How to Deal With Stress at Work: 5 Tips to Help You Cope
Everyone throughout human history has experienced stress on one level or another.
From Napoleon biting his nails before his latest conquest of Europe to William Shakespeare restlessly fidgeting ahead of the premiere of his latest play, stress doesn’t discriminate: it affects anyone and everyone differently.
And it’s no different in the modern workplace.
Work, for the most part, is good; it offers structure and regular satisfaction. Some people even enjoy pressure, and say that it leads to high performance.
But the greater or more unrelenting the pressure and demands, the more likely it is that workplace stress will begin to overpower you, leading to burnout.
But don’t panic!
If you’re feeling stressed out at work or know someone who is, just take a moment, make a cup of tea, get relaxed and let us help you better understand stress and how to deal with it when everything gets too much.
A good place to start is simply understanding what stress is.
Rather than give you an Oxford Dictionary definition, we’re going to help you look out for signs and causes.
Stress affects people differently in disparate situations. Sometimes, you will know straight away that you’re under stress, but other times you may be unaware of it.
Emotionally, you may feel irritable, anxious or even depressed when stressed. This may reflect in your physical behaviour. Maybe you’ve started biting your nails, picking at your skin or eating and drinking more than usual?
There are countless reasons why workplace stress can start but, more often than not, it comes from uncertainty.
For instance, being unsure about your responsibilities; a lack of control over the way you do your job; or a general uneasiness between yourself and your colleagues.
Whatever the reason, it’s vitally important that you understand what causes you and the people around you to become stressed before you begin dealing with it.
Plan Of Action
When you’ve found the cause of your stress don’t stop there – make a plan of action.
Map out which activities, tasks or scenarios trigger your stress, and compare them with those that you seem fine with.
Maybe you struggle speaking in front of large groups of people? Or you simply don’t have time to manage all the tasks you’ve been lumped with?
It will be good to keep a record of these causes of stress, so that you can refer to them with your manager or other team members in the future.
Take Back Control
Professor Cary Cooper, an occupational health expert at the University of Lancaster, says that “If you remain passive, thinking ‘I can’t do anything about my problem’, things will only get worse for you”.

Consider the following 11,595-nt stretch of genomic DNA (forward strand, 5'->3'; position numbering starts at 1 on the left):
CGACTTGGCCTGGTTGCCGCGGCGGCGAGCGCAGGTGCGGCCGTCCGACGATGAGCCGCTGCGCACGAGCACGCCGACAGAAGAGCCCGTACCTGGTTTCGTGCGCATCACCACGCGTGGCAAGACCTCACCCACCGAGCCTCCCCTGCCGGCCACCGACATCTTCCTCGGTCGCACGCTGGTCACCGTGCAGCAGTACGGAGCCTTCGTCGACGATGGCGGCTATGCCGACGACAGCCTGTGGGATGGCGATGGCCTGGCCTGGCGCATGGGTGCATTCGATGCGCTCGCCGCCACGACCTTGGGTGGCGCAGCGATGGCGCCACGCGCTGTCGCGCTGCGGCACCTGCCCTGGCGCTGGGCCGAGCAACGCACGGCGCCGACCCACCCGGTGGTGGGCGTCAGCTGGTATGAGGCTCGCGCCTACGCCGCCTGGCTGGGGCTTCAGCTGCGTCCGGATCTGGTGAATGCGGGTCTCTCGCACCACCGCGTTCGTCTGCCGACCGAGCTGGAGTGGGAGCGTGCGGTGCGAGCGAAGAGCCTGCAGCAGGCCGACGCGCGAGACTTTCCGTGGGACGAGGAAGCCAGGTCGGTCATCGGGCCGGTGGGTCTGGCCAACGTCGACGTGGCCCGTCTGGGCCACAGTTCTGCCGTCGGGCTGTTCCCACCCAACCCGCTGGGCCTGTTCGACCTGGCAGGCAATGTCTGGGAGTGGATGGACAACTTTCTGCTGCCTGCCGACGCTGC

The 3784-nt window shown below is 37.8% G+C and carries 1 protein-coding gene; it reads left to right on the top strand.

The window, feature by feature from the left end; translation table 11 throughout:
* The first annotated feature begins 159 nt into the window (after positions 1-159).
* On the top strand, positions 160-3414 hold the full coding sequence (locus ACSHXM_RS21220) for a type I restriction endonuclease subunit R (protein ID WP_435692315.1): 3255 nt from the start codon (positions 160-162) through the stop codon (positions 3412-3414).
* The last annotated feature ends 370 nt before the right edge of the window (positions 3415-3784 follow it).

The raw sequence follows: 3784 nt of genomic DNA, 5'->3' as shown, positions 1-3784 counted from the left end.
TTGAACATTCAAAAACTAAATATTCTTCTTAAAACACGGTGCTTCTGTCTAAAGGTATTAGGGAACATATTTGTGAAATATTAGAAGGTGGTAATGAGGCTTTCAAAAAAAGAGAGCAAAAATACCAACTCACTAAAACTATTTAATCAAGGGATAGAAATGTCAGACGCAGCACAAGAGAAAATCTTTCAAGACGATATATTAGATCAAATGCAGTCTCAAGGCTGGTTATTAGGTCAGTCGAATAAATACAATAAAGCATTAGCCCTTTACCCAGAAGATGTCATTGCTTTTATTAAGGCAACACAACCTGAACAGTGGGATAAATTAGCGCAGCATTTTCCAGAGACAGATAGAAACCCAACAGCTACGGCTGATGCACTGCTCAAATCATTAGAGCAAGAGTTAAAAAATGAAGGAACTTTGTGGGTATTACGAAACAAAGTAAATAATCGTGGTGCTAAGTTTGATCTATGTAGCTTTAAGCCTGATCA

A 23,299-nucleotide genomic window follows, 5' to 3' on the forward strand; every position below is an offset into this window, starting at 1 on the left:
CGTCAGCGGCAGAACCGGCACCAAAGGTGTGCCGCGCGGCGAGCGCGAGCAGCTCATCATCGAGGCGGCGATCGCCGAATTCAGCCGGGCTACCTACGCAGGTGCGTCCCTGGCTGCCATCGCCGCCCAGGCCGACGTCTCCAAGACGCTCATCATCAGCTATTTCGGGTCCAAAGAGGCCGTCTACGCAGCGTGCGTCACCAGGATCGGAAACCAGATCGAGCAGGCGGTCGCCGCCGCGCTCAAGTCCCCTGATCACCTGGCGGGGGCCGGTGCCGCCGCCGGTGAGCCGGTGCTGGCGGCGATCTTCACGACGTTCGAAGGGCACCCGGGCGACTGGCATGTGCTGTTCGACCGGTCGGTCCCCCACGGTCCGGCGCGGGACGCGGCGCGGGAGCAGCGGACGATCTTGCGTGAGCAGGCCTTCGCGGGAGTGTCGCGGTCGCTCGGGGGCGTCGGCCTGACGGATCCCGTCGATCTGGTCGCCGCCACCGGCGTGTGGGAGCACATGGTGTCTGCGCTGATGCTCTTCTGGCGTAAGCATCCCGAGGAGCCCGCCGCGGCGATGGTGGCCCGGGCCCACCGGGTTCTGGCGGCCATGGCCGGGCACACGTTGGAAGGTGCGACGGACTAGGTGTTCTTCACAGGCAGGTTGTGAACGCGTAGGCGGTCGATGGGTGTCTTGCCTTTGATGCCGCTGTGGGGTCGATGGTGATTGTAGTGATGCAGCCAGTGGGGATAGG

Don’t roll over; take back control!
Connect with those around you. A good support network of colleagues, friends and family can ease your work troubles and help you see things from a different perspective.
Learn about what it takes to build a truly supportive and high performing team
Learn to say no if you can’t take on extra work or responsibility – but make sure you’re able to explain why.
But, perhaps most importantly, learn acceptance. No matter how much we may want to, people can’t control everything. Learn to let go of things you can’t change, and concentrate on the things you can.
Good Physical Health Can Help Relieve Stress
This may sound obvious, but look after yourself!
Good physical health often goes hand-in-hand with a good mental state.
So, try your best to lead a healthy lifestyle by eating a balanced diet and doing regular exercise.
You may find it useful to learn more about preparing easy meals to make after a busy day at work.
Exercising regularly not only reduces stress hormones, but also releases endorphins that make you feel good.
Learn to practise mindfulness. This doesn’t mean attending classes or courses, it simply means being present in the moment. Or, in the words of Ferris Bueller: “Life moves pretty fast, if you don’t stop and look around once in a while, you could miss it”.
Whatever you do to pass the time, try to consciously focus your attention on what you’re doing: smell the flowers if you’re gardening; absorb the music if you’re at a gig; feel the ground beneath your feet when you’re running.
In the end, there’s no right or wrong approach to reducing stress, so explore the options and find a solution that fits your lifestyle, work and personality.
Tell Your Employer
Despite everything we’ve said, it can be hard for some people to admit that they’re stressed out at work.
But it’s important to remember that stress can happen to anyone, no matter how strong they may think they are.
If you’re feeling stressed or anxious at work, talk to someone you trust. Good employers will be aware of stress-related issues and should have policies in place to help you deal with them.
Feel powerless? Communication between yourself and your superiors not good enough?
Why not tell your employers about the Tribe365 App?
A bridge between yourself and those responsible for maintaining good work environments, the app systematically improves organisational culture by:
- Tangibly measuring it
- Empowering employees to give honest, anonymous feedback that will improve wellness and performance at work
So, if work is stressing you out more than it should, let our app be the canary that lets everyone know when things aren’t where they need to be. At the end of the day, an organisation can have fantastic ideas, services and products, but its biggest challenge will always be its people.
Find out more about the Tribe 365 app and how it helps significantly reduce workplace stress here.